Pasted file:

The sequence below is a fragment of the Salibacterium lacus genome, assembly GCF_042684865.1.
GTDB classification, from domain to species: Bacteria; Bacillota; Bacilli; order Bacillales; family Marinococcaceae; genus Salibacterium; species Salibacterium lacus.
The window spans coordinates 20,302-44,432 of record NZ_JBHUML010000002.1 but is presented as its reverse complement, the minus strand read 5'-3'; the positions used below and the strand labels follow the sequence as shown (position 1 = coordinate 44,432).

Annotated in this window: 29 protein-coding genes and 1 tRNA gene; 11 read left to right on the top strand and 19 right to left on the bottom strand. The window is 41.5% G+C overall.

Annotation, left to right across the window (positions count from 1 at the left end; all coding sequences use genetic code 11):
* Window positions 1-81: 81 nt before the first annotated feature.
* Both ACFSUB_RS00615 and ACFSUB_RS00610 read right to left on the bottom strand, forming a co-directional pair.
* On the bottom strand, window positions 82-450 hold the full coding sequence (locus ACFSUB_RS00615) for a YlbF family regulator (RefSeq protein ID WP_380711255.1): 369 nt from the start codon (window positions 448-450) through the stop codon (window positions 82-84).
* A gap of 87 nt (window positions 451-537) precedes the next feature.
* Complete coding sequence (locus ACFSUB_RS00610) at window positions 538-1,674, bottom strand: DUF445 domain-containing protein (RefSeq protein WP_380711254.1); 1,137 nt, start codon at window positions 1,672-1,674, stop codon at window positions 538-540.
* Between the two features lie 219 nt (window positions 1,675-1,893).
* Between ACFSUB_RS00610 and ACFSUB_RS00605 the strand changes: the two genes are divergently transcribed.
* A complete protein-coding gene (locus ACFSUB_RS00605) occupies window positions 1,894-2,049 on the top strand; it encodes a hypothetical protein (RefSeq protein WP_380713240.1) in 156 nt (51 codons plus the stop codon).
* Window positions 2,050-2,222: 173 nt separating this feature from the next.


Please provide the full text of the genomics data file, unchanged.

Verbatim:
The sequence below is a fragment of the Salibacterium lacus genome, assembly GCF_042684865.1.
GTDB classification, from domain to species: Bacteria; Bacillota; Bacilli; order Bacillales; family Marinococcaceae; genus Salibacterium; species Salibacterium lacus.
The window spans coordinates 20,302-44,432 of record NZ_JBHUML010000002.1 but is presented as its reverse complement, the minus strand read 5'-3'; the positions used below and the strand labels follow the sequence as shown (position 1 = coordinate 44,432).

Annotated in this window: 29 protein-coding genes and 1 tRNA gene; 11 read left to right on the top strand and 19 right to left on the bottom strand. The window is 41.5% G+C overall.

Annotation, left to right across the window (positions count from 1 at the left end; all coding sequences use genetic code 11):
* Window positions 1-81: 81 nt before the first annotated feature.
* Both ACFSUB_RS00615 and ACFSUB_RS00610 read right to left on the bottom strand, forming a co-directional pair.
* On the bottom strand, window positions 82-450 hold the full coding sequence (locus ACFSUB_RS00615) for a YlbF family regulator (RefSeq protein ID WP_380711255.1): 369 nt from the start codon (window positions 448-450) through the stop codon (window positions 82-84).
* A gap of 87 nt (window positions 451-537) precedes the next feature.
* Complete coding sequence (locus ACFSUB_RS00610) at window positions 538-1,674, bottom strand: DUF445 domain-containing protein (RefSeq protein WP_380711254.1); 1,137 nt, start codon at window positions 1,672-1,674, stop codon at window positions 538-540.
* Between the two features lie 219 nt (window positions 1,675-1,893).
* Between ACFSUB_RS00610 and ACFSUB_RS00605 the strand changes: the two genes are divergently transcribed.
* A complete protein-coding gene (locus ACFSUB_RS00605) occupies window positions 1,894-2,049 on the top strand; it encodes a hypothetical protein (RefSeq protein WP_380713240.1) in 156 nt (51 codons plus the stop codon).
* Window positions 2,050-2,222: 173 nt separating this feature from the next.